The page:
You can?t have a DanceSport Competition without an event program. The program tells all the competitiors where to go and when. For a competition the size of the Emerald Ball, publishing the event program is like writing a book. The 2003 program ran nearly 300 pages in total. That represents a whole lot of information and chance for error.

Public Announcement Team
You can?t have a DanceSport team without a Master of Ceremonies. Like it or not, a DanceSport competition is a form of organized chaos.A good Master of Ceremonies keeps the chaos from interfering with the fun. They help smooth out all of the bumps. They help keep the competition running smoothly, informing the audience and competitors about what is happening when.

Vendor Team
You can have a DanceSport Competition without vendors, but the competition would suffer without them. Vendors add greatly to the atmosphere of a compeition. At the Emerald Ball, we always try to bring together a group of vendors that add value to the dancers experience. We have photographers taking quality action shots. We have videographers capturing the competition for posterity and training purposes. We have merchants selling the latest shoe styles, jewelry, and accessories. We have masseuses that treat the bumps, bruises and tension that accompanies competition dancing. We have costumers that tailor the elegant, sexy or flashy clothes that dancers favor. We have make-up artists and hair stylists that rival the services provided Hollywood stars.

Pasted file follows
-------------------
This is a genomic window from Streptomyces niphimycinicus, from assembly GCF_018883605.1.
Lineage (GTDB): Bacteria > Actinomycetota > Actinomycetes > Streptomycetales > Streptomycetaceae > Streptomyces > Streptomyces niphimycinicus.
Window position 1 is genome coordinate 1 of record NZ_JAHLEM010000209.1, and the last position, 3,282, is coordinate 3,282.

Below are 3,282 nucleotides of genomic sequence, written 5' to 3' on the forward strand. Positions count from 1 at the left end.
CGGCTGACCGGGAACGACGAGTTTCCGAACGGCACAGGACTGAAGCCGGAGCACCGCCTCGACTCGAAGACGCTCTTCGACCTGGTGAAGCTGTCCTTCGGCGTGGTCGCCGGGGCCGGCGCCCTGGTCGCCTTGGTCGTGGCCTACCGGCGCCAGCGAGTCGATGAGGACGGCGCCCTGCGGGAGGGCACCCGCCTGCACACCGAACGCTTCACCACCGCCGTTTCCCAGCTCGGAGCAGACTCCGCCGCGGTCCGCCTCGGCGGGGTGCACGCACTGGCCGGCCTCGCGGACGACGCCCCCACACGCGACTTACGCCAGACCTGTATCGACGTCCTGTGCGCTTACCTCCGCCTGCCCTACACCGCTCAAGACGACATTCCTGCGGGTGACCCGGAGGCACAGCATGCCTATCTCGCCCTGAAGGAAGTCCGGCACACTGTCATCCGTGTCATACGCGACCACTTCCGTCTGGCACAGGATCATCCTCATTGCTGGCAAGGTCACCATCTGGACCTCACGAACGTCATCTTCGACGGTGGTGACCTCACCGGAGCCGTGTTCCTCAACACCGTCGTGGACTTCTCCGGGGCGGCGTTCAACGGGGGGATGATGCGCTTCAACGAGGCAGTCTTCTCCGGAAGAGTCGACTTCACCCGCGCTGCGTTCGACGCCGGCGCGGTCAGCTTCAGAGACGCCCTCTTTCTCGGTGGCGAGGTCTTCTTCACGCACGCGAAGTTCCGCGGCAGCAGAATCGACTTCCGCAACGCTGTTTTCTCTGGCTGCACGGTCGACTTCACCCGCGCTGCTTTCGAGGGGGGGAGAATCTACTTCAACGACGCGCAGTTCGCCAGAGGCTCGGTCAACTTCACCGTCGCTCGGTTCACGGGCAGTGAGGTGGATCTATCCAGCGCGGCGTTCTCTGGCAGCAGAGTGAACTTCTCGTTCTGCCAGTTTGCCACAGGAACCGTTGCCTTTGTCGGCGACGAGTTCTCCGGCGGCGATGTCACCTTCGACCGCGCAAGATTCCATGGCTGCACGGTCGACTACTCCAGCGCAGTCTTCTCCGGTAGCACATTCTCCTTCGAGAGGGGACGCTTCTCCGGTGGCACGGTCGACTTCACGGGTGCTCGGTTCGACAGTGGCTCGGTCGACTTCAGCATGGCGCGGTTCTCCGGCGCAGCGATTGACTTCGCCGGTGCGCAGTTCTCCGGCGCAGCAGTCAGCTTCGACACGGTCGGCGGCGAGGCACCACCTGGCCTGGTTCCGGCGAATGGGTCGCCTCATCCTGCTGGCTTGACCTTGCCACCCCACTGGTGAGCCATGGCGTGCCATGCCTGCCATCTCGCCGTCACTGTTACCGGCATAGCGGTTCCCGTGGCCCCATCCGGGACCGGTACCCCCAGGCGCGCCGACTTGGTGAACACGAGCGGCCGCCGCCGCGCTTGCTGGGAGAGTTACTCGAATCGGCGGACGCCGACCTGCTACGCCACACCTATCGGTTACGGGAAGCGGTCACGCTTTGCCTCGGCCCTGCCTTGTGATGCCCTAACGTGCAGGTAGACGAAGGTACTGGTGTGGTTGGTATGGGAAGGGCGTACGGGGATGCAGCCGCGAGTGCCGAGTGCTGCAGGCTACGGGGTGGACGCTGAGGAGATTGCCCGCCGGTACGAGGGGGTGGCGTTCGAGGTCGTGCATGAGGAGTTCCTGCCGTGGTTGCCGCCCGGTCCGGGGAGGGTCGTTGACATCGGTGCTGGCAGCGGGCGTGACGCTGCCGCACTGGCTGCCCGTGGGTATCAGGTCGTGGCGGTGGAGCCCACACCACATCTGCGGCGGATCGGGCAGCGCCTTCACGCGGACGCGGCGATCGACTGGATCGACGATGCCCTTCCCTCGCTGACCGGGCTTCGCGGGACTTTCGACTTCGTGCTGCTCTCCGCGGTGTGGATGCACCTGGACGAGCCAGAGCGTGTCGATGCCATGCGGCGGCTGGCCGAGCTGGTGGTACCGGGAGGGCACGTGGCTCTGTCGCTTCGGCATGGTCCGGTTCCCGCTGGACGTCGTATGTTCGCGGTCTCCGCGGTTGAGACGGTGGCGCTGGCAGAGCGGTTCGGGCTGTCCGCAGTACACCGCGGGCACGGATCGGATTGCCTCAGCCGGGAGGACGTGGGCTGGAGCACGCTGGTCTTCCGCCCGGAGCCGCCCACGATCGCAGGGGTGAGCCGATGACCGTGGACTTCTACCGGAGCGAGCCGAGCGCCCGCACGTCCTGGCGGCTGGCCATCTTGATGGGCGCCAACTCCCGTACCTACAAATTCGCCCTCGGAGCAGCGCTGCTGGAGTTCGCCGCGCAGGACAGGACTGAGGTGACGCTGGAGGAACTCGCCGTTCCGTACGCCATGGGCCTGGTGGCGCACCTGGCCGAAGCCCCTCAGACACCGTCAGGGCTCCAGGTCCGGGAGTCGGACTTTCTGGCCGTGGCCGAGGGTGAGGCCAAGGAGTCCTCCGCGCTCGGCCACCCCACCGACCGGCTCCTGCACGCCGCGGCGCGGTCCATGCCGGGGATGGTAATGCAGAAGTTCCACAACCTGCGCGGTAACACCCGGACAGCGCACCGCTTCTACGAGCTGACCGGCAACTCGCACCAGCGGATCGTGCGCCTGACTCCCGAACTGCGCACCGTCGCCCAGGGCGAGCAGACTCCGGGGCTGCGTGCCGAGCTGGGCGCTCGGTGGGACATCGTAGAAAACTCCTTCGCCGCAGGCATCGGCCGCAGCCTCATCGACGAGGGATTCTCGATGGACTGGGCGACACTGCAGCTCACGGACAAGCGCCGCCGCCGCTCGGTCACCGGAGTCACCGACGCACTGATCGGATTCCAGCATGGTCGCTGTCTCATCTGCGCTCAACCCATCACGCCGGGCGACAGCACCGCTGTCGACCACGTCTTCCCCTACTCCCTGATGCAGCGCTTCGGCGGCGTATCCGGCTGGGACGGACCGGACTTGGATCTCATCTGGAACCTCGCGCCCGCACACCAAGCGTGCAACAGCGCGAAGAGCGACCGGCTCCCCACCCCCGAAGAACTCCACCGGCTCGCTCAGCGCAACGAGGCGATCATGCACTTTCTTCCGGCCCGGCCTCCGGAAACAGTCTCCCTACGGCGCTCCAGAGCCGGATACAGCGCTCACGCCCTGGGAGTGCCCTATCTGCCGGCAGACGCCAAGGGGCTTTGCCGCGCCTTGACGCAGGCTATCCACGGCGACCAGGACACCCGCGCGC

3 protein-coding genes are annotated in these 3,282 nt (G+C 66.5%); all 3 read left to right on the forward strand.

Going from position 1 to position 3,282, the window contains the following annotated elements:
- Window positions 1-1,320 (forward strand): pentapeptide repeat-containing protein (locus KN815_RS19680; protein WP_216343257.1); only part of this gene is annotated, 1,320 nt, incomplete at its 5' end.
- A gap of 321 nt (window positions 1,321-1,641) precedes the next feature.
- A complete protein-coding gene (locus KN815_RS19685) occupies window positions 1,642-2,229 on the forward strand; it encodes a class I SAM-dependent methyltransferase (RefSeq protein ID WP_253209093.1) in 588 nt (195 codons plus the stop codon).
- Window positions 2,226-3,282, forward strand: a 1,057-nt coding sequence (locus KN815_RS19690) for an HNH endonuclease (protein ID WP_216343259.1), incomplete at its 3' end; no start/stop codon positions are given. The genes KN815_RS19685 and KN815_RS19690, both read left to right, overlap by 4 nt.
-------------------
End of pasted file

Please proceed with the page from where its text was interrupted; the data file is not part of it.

Family Team
Last but not least, I enjoy the support of my family, Team Eng. My wife, Donna, has labored with me every step of the way to help make the Emerald Ball one of the largest and consumer friendly Dancesport competitions in the United States. This year my sons, Tyler and Jason, pitched in like real troopers. They sacraficed the better part of each day and evening collecting judges score sheets and hustling them over to the scrutineers table. I know they would have preferred spending their days running around a soccer field or nights watching Cartoon Network, but they worked hard to make mom and dad?s event a success.

While the Emerald Ball is a labor of love for me, it is also a labor of love for a great number of other people. Without my hardworking teammates, I would be nowhere. With them, I know I have gone somewhere. I can?t thank them enough.